LONDON Aug 13 Commodities trading house
Trafigura's warehouse business Impala has become the latest
company to initiate legal action in connection with suspected
metals financing fraud at two of China's ports, according to a
Trafigura has started legal proceedings in London against
two units of U.S. bank Citi and trade house Mercuria
Energy Trading, according to the document written by Citi's
lawyers that outlines the bank's argument in separate, but
related, litigation against Mercuria.
Chinese authorities launched an investigation in May into
whether private metals trading firm Decheng Mining and its
related companies used fake warehouse receipts at Qingdao Port
and nearby Penglai to obtain multiple loans secured against a
single cargo of metal.
The Citi document does not say what action Impala is taking
or why, and it does not implicate Impala, Citi or Mercuria in
the alleged fraud.
But it shows that Impala has joined other trading houses and
global banks, including Mercuria, Citi, Standard Bank
and Standard Chartered Bank, in initiating lawsuits and
counter-suits over an estimated $1 billion exposure to the
suspected fraud in China.
A spokeswoman at Trafigura said the company does not comment
on legal matters. Citi declined to comment on Impala's action
beyond what is contained in its document.
A spokesman for Mercuria said of Trafigura's action: "The
matter is rather complex and we do not estimate it is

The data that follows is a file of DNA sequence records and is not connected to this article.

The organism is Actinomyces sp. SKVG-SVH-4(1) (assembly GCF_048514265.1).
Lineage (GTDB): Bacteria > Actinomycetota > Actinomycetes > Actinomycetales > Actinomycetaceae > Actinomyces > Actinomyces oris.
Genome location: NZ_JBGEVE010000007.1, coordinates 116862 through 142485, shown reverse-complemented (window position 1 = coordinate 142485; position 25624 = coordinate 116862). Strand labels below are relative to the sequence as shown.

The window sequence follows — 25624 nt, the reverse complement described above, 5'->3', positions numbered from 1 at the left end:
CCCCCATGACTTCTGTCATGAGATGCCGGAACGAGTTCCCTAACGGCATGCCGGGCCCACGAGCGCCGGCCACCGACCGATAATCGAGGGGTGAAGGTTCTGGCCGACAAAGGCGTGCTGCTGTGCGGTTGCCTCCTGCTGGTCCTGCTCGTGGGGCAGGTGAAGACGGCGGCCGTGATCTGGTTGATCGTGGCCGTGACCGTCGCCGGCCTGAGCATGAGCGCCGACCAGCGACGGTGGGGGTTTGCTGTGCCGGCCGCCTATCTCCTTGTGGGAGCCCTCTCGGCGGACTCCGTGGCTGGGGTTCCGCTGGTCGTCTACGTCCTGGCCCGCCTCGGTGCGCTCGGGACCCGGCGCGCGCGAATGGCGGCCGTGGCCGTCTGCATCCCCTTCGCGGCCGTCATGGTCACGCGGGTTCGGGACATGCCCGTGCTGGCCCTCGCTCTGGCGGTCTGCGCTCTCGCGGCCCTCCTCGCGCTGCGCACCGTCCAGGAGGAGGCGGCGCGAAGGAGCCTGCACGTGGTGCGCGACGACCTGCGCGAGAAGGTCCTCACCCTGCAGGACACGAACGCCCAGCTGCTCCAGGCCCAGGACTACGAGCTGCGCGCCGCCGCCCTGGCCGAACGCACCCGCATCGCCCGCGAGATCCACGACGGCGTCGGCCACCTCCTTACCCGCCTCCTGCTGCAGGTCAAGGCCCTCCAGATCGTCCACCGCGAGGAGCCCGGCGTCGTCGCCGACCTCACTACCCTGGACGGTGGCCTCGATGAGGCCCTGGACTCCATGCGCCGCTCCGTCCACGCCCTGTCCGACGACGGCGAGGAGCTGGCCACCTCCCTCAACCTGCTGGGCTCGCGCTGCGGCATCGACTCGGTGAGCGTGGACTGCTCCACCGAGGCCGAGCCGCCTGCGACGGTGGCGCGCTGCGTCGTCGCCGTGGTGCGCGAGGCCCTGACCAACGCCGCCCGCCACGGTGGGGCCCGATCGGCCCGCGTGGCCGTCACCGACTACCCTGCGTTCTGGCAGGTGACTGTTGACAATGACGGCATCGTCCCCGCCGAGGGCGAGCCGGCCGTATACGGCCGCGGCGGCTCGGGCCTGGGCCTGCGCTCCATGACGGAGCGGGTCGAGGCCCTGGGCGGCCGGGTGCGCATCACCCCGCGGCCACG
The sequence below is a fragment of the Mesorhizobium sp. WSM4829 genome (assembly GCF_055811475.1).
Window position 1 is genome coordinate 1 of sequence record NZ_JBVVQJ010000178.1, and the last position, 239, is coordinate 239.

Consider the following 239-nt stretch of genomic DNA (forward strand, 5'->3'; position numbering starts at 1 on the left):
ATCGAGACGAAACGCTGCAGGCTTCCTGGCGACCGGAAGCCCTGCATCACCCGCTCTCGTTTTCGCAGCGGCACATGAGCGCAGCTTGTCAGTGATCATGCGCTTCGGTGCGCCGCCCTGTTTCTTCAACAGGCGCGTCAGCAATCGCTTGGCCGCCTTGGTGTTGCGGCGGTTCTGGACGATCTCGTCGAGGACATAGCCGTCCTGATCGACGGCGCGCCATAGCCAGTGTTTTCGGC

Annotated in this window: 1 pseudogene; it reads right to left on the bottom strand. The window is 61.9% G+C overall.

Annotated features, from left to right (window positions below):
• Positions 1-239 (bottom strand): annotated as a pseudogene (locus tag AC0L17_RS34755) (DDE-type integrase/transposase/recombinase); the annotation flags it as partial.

appropriate to comment on it at this stage."
The dispute between Citi and Mercuria pivots on contract
obligations and the ownership of metal worth more than $250
million held in warehouses in Penglai and Qingdao. Impala is one
of the warehouse operators in those locations.
The Chinese authorities imposed a lockdown on parts of the
two ports where the metal is held, preventing anyone, including
Citi, Mercuria and the warehouse operators, from accessing the
material, according to Citi's document.
It says there is a range of steps which the party with
responsibility for the metal will need to take.
"The parties will need to know what steps to take against
the warehouse operators," Citi's lawyer Daniel Toledano says in
"In particular, proceedings have already been commenced
against Mercuria and Citi by one of the warehouse operators,
Impala, and the parties need to be able to consider how their
interests are affected by those proceedings and take a view as
to whether, and how, to contest them."
Toledano declined to comment on the case, referring Reuters'
queries to Citi.
(Additional reporting by Melanie Burton in Sydney; editing by
Veronica Brown, Greg Mahlich and Tom Pfeiffer)